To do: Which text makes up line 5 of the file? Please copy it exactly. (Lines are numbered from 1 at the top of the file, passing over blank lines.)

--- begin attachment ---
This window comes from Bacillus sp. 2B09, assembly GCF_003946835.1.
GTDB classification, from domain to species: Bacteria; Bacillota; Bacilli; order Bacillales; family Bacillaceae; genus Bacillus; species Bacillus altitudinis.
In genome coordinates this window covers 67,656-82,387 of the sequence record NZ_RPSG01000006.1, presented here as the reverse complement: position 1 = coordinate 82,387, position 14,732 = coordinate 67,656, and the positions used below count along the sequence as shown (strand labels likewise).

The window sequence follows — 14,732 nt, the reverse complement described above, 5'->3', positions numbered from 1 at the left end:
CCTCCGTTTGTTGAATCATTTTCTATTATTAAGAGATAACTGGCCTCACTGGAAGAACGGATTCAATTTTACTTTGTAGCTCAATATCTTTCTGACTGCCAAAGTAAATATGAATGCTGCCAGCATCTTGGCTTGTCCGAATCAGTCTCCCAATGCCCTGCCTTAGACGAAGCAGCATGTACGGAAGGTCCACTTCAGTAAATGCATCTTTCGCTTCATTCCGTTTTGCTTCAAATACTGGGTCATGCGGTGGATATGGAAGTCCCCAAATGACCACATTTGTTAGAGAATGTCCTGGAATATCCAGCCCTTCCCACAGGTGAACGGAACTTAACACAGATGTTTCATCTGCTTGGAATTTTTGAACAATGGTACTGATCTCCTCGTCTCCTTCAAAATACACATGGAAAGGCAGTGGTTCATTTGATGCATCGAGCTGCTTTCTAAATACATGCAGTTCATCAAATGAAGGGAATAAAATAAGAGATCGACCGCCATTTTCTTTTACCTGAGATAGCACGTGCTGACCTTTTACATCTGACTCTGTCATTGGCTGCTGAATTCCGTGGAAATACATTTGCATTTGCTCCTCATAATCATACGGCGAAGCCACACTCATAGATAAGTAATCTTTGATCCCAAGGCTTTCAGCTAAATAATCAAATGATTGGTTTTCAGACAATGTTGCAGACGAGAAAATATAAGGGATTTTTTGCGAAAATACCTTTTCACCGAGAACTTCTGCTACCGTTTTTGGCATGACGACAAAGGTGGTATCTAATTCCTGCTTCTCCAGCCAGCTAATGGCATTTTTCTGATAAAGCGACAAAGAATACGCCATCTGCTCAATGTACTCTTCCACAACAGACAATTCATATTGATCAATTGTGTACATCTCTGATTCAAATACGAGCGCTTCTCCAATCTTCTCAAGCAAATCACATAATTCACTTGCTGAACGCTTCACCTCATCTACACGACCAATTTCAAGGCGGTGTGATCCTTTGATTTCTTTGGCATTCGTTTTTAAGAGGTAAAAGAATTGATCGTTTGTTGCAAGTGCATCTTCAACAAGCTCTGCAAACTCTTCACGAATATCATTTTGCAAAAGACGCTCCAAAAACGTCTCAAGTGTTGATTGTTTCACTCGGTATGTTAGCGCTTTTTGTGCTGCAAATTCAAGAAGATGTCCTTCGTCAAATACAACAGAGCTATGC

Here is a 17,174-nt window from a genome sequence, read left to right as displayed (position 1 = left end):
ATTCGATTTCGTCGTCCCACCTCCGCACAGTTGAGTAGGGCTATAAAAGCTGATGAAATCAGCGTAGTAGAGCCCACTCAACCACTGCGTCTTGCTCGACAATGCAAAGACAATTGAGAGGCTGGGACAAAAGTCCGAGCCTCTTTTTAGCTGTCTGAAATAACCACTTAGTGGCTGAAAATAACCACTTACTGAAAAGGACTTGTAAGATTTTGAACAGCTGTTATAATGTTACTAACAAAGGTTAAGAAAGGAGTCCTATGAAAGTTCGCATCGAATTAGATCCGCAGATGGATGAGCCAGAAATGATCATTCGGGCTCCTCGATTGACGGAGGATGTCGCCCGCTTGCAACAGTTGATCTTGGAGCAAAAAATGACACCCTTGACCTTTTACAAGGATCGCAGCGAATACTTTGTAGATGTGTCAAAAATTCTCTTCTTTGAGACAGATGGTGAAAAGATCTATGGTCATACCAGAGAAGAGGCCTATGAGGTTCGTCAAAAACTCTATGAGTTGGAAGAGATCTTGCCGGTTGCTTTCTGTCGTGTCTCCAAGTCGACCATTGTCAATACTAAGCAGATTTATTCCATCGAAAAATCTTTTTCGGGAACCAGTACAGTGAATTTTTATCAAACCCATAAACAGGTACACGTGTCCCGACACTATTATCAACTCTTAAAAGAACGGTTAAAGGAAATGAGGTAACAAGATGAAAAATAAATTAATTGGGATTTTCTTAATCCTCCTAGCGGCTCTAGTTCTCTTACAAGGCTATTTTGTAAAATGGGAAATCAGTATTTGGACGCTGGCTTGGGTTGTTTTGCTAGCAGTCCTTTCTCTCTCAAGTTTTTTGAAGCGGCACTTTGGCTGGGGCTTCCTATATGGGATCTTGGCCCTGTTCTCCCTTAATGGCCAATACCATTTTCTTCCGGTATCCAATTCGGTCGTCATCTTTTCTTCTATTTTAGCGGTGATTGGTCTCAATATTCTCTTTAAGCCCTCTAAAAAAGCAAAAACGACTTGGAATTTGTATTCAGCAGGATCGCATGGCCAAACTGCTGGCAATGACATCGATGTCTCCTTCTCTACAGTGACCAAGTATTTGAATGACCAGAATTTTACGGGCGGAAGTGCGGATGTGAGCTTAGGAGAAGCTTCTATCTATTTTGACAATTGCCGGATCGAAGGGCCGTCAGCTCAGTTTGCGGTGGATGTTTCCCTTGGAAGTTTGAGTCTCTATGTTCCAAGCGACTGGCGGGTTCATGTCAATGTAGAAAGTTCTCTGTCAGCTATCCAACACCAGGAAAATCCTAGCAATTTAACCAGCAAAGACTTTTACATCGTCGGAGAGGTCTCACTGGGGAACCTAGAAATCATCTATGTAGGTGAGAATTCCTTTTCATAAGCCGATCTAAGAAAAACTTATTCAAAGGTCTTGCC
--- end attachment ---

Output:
CCTCCGTTTGTTGAATCATTTTCTATTATTAAGAGATAACTGGCCTCACTGGAAGAACGGATTCAATTTTACTTTGTAGCTCAATATCTTTCTGACTGCCAAAGTAAATATGAATGCTGCCAGCATCTTGGCTTGTCCGAATCAGTCTCCCAATGCCCTGCCTTAGACGAAGCAGCATGTACGGAAGGTCCACTTCAGTAAATGCATCTTTCGCTTCATTCCGTTTTGCTTCAAATACTGGGTCATGCGGTGGATATGGAAGTCCCCAAATGACCACATTTGTTAGAGAATGTCCTGGAATATCCAGCCCTTCCCACAGGTGAACGGAACTTAACACAGATGTTTCATCTGCTTGGAATTTTTGAACAATGGTACTGATCTCCTCGTCTCCTTCAAAATACACATGGAAAGGCAGTGGTTCATTTGATGCATCGAGCTGCTTTCTAAATACATGCAGTTCATCAAATGAAGGGAATAAAATAAGAGATCGACCGCCATTTTCTTTTACCTGAGATAGCACGTGCTGACCTTTTACATCTGACTCTGTCATTGGCTGCTGAATTCCGTGGAAATACATTTGCATTTGCTCCTCATAATCATACGGCGAAGCCACACTCATAGATAAGTAATCTTTGATCCCAAGGCTTTCAGCTAAATAATCAAATGATTGGTTTTCAGACAATGTTGCAGACGAGAAAATATAAGGGATTTTTTGCGAAAATACCTTTTCACCGAGAACTTCTGCTACCGTTTTTGGCATGACGACAAAGGTGGTATCTAATTCCTGCTTCTCCAGCCAGCTAATGGCATTTTTCTGATAAAGCGACAAAGAATACGCCATCTGCTCAATGTACTCTTCCACAACAGACAATTCATATTGATCAATTGTGTACATCTCTGATTCAAATACGAGCGCTTCTCCAATCTTCTCAAGCAAATCACATAATTCACTTGCTGAACGCTTCACCTCATCTACACGACCAATTTCAAGGCGGTGTGATCCTTTGATTTCTTTGGCATTCGTTTTTAAGAGGTAAAAGAATTGATCGTTTGTTGCAAGTGCATCTTCAACAAGCTCTGCAAACTCTTCACGAATATCATTTTGCAAAAGACGCTCCAAAAACGTCTCAAGTGTTGATTGTTTCACTCGGTATGTTAGCGCTTTTTGTGCTGCAAATTCAAGAAGATGTCCTTCGTCAAATACAACAGAGCTATGC